Divorce, bankruptcy, homelessness, and countless other obstacles tried to get in her way. But through it all she ran. Marilyn Simmons Bowe ran to stay sane; to stay focused as she refused to give up on her dreams. She ran all the way to earning her PhD, starting her own company, publishing two books, and inspiring thousands along the way.
A week ago the Run The Edge team tested out a new platform called GetVokl for our Back On Track Challenge. GetVokl allows us to both broadcast live conversations and facilitate group conversations in a round-robin style. You can see our live broadcast here if you missed it! We had a lot of fun...you might just get a few laughs if you watch...
I remember distinctly when I was a little girl my father constantly telling me to say “thank you” and be grateful for what I had rather than dwell on what I didn’t have. While I know I said thank you often, the concept of deep gratitude is not as easy as saying a few words.
As a lover of small businesses I’ve always found it very authentic and comforting to hear from a company on a regular basis with details about what’s going on. What are they up to? What’s the deal with that website change? How many cats do you have in the office? Whether it comes from the founder, the CEO or a marketing wizard, inquiring minds want to know. AND, the best part is, it makes a company REAL.
At Run The Edge, we get excited when one of our virtual events coordinates with a live one. We announced at the beginning of September that we were partnering with Team Red, White & Blue for their fourth annual running of the Old Glory Relay (OGR) by raising funds via our Amerithon Challenge virtual event. OGR is an event that tasks over 70 teams to move a single American flag across the United States and Amerithon tasks participants to virtually exercise their way across the country. Yes, we thought it was a perfect fit too! :)
For our re-launch of the Amerithon Challenge, our chosen charity wear blue: run to remember founder Lisa Hallett is sharing the stories of a few of their program recipients. Today meet Seamus Donahue in Lisa's words:
Eighteen-year old Seamus Donahue ran the Marine Corps Marathon last year, shortly after the one-year anniversary of the death of his father MAJ Michael Donahue. Seamus and his dad had started running together a few years before. I jump in with our Gold Star athletes on the course, whenever I can. Seamus was cruising. Hoping to run a 3:25... but as he ran through the mile, his breath was ragged. "I can't breathe. It's harder than I thought it would be." His pace slowed. And we ran the mile together.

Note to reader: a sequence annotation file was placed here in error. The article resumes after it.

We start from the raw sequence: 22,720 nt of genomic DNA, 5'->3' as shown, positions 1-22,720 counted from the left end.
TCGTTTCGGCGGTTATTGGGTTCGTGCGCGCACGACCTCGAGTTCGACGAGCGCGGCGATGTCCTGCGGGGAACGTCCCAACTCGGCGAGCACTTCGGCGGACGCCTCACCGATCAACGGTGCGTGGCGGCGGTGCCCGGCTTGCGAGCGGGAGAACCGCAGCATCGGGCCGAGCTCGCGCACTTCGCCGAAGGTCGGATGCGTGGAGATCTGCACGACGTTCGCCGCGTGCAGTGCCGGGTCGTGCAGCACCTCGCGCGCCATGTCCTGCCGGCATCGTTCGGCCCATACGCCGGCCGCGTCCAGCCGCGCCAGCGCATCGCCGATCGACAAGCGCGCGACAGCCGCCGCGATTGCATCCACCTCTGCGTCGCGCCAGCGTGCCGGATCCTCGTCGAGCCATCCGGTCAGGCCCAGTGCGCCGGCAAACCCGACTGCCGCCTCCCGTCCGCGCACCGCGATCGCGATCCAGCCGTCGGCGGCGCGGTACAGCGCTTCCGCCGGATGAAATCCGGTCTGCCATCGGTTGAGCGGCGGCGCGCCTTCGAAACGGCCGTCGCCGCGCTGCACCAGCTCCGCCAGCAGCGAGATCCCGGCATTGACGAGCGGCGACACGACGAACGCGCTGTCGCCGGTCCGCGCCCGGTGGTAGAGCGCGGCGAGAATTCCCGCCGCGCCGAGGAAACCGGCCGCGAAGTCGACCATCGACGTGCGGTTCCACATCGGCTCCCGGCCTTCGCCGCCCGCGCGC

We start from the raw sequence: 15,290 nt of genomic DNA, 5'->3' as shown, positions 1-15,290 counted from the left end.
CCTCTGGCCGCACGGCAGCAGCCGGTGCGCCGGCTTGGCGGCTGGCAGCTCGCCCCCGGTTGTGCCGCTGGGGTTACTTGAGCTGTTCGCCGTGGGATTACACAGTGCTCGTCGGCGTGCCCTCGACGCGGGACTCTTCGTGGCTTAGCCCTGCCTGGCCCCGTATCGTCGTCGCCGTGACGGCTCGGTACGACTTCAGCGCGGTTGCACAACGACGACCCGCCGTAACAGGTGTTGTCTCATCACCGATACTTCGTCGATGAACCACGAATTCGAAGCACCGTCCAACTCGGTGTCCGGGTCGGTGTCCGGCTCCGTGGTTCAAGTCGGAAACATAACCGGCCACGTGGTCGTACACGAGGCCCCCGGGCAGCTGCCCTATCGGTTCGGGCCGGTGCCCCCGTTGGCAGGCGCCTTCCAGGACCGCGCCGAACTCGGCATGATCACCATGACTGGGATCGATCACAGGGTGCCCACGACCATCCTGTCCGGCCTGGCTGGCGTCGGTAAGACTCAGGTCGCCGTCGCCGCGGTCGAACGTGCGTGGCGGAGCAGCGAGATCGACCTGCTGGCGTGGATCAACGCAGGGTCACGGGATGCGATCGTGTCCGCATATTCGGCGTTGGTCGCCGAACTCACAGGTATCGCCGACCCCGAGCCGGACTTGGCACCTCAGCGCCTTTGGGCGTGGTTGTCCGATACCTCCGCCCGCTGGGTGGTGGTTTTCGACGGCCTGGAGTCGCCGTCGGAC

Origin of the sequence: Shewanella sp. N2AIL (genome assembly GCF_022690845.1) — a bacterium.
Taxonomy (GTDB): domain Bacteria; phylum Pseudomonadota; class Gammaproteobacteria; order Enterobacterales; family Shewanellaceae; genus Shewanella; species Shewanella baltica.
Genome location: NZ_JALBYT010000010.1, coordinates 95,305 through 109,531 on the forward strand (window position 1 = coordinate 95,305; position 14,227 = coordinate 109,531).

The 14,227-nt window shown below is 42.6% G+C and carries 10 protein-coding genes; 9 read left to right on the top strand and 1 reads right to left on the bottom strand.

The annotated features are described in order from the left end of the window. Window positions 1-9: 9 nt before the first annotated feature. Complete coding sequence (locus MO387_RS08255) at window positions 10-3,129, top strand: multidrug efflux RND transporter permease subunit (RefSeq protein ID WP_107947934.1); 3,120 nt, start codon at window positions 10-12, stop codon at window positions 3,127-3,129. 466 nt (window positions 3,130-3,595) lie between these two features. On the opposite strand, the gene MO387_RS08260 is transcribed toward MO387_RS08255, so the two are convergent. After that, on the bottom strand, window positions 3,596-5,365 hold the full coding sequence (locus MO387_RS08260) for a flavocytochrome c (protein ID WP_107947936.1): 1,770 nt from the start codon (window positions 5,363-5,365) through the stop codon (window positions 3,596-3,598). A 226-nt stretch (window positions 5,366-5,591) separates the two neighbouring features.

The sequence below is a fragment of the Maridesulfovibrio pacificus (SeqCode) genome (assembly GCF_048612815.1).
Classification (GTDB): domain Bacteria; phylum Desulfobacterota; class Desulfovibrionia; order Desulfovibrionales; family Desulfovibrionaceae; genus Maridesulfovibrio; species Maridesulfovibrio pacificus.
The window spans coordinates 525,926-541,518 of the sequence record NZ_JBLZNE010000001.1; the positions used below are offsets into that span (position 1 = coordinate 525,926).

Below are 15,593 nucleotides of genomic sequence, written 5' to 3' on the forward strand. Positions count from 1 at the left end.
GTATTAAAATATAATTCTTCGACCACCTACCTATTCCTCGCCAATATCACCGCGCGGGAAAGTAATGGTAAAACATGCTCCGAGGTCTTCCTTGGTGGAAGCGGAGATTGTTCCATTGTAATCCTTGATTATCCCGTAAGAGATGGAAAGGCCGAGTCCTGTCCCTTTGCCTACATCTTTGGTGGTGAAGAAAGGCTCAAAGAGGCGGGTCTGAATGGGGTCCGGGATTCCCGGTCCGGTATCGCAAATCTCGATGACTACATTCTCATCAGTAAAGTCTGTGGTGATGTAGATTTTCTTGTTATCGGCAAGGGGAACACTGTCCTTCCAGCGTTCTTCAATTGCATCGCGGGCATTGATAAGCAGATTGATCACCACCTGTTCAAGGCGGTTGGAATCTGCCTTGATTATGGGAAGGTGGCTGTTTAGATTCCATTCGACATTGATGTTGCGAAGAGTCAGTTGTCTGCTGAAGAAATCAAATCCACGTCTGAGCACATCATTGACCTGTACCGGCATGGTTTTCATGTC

For our re-launch of the Amerithon Challenge, our chosen charity wear blue: run to remember founder Lisa Hallett is sharing the stories of a few of their program recipients. This week meet Teresa Maggart in Lisa's words:
All photos credit: Photo by Ingrid Barrentine for wear blue: run to remember
When all of us at Run The Edge think about what running can do, what it can mean, we believe there are no limits. We’ve learned through our own experiences, and through what our company does day in and day out, that running has the power to inspire, transform, connect and even heal. Sometimes we even think, there’s nothing a good run can’t fix.
As we began planning the re-launch of our Amerithon Challenge, we wanted to find a charity partner that spoke directly to the power one finds in joining around a common bond. When we found wear blue: run to remember we knew we didn’t need to look any further. Their mission is strong and speaks to us.
So many things in life are simply put — hard. Not much comes easy. Intuitively, we know this to be true, yet we often see people reaching for a way to debunk this almost natural law of the universe. And why should we expect anything to come easy anyway? Tom Hanks in A League of Their Own explained “It’s supposed to be hard. If it wasn’t hard, everyone would do it. The hard is what makes it great.” Can’t argue with you on that one Tom, well said.